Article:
For several weekends in August, a Pennsylvania man suffering from terminal cancer has held yard sales in hopes of raising enough money to pay for his own funeral.
Willie Davis was diagnosed has stage 4 squamous cell carcinoma — a form of skin cancer caused by an uncontrolled growth of abnormal squamous cells — and had hoped that by selling all of his belongings he could afford to be buried next to his parents in Culpepper, Va.
The 66-year-old U.S. Navy veteran had no idea that his yard sale would connect him to two strangers that would change his life.
David Dunkleberger and Ed Sheets came across Davis’ yard sale on Aug. 4, and initially didn’t think much of it.
“After looking over the yard and noticing a little bit of everything, we bought a couple things,” Dunkleberger explained on a GoFundMe site he and Sheets set up for Davis.
When Dunkleberger and Sheets went to pay, Davis asked them to spread the word to anyone else who might be interested as he’s raising money for a funeral.
When Dunkleberger asked whose funeral, Davis responded by saying his own.
“We’ve all thought our lives were bad and we are going thru rough times, but imagine worrying about selling all of your belongings before you pass away, just so you can be buried with your parents,” Dunkleberger continued.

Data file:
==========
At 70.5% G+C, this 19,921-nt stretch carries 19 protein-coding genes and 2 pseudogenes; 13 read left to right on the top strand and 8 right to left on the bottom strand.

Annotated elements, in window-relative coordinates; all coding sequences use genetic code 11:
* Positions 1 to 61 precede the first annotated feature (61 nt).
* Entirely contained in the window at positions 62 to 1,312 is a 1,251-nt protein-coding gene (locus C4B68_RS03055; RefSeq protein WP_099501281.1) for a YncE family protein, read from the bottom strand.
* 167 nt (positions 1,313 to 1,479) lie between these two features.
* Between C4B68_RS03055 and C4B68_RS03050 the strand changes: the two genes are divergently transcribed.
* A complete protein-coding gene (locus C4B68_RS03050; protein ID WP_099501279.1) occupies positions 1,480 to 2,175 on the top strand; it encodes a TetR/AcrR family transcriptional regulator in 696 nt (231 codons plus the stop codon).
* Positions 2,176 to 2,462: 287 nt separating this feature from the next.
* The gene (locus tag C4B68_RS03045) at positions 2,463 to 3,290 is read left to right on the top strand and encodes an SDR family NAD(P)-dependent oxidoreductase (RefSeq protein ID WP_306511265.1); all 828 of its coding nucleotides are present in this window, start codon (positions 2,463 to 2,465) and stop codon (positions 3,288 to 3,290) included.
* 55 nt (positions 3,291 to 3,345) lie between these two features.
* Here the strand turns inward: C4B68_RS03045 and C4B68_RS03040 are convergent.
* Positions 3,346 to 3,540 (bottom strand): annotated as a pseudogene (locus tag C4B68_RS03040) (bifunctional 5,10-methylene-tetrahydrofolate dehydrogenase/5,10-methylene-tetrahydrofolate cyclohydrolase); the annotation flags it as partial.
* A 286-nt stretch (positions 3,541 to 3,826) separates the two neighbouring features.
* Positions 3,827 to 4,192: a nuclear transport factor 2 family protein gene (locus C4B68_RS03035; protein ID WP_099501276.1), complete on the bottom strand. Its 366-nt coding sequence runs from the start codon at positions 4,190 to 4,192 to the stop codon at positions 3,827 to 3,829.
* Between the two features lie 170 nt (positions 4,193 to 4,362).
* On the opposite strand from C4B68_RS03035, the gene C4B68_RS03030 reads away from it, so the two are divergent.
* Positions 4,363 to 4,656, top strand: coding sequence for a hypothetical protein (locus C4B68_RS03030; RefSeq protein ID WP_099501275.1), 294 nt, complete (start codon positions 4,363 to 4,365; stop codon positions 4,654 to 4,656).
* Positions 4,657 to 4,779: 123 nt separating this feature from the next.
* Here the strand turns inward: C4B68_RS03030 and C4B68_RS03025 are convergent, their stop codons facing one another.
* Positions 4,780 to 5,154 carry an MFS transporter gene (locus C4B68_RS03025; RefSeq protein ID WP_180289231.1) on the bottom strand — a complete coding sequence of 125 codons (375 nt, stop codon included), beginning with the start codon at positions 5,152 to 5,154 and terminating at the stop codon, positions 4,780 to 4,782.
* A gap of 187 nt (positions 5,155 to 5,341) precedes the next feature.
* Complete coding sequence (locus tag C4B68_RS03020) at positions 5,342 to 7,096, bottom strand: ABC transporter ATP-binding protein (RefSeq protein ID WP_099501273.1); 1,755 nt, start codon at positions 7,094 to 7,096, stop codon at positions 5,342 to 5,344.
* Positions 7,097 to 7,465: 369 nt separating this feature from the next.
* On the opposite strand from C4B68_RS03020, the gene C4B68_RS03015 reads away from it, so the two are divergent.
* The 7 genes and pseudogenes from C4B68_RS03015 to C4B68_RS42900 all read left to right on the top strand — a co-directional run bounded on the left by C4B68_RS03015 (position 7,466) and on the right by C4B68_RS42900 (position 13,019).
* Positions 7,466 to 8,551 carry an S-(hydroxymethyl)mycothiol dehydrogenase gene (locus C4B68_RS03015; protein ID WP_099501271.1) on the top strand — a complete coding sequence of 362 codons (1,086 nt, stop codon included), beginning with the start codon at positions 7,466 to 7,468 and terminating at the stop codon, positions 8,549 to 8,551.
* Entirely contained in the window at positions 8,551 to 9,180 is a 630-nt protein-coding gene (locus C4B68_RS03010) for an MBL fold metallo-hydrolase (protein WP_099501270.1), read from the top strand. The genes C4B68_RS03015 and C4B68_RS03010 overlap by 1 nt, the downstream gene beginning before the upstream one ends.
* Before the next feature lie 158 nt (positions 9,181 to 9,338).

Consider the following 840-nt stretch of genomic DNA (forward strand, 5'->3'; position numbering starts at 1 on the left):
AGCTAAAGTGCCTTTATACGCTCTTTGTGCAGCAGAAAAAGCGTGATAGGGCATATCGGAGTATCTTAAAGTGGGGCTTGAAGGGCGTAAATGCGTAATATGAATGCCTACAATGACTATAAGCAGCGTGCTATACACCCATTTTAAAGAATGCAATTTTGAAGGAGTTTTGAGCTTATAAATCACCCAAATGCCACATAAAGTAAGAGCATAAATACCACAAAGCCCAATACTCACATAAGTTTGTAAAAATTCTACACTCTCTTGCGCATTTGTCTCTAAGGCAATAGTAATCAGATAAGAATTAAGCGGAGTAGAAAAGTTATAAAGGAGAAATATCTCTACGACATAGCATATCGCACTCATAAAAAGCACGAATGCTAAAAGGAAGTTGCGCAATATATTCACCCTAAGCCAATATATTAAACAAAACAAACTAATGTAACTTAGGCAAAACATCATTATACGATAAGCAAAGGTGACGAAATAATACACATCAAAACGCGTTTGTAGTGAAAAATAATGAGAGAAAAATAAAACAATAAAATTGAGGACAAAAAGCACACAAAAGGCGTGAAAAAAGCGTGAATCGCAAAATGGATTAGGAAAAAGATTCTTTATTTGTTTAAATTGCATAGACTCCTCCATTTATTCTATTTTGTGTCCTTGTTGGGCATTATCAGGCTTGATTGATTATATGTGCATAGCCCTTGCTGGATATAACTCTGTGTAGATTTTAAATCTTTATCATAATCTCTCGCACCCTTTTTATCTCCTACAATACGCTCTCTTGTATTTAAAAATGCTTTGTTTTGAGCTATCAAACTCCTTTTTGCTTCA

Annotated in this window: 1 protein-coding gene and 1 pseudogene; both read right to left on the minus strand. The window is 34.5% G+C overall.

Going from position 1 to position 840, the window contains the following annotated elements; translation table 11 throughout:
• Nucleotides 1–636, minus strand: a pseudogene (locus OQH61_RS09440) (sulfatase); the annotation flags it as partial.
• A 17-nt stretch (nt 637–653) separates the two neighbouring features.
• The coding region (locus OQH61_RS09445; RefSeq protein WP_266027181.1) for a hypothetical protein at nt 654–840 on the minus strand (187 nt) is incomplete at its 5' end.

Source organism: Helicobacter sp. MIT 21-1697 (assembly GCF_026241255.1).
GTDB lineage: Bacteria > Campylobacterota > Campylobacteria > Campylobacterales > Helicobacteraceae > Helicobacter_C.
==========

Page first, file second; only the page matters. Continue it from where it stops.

“After thinking about it all day, Ed and I are determined to help this man,” Dunkleberger said. He then returned to Davis’ home the next day to “ask for his permission to help him out.”
After getting to know Davis a little more, Dunkleberger and Sheets created a GoFundMe page. As of now, they’ve raised $36,900.
“It broke your heart, hearing the story, and we just decided we had to do something to try and help him, try to make his life a little bit easier,” Sheets told WJAC.
“He’s done a lot of serving our country, so we wanted to kind of return the favor to him so that, again, his last days could be a little less hectic, a little more peaceful to him,” Sheets explained to the news station.
When the Vet does pass away, the funds raised will be provided to the funeral home in Culpepper so Davis can have his wish and be buried next to his family.
Dunkleberger also explained that any money left over will be donated to another veteran in need.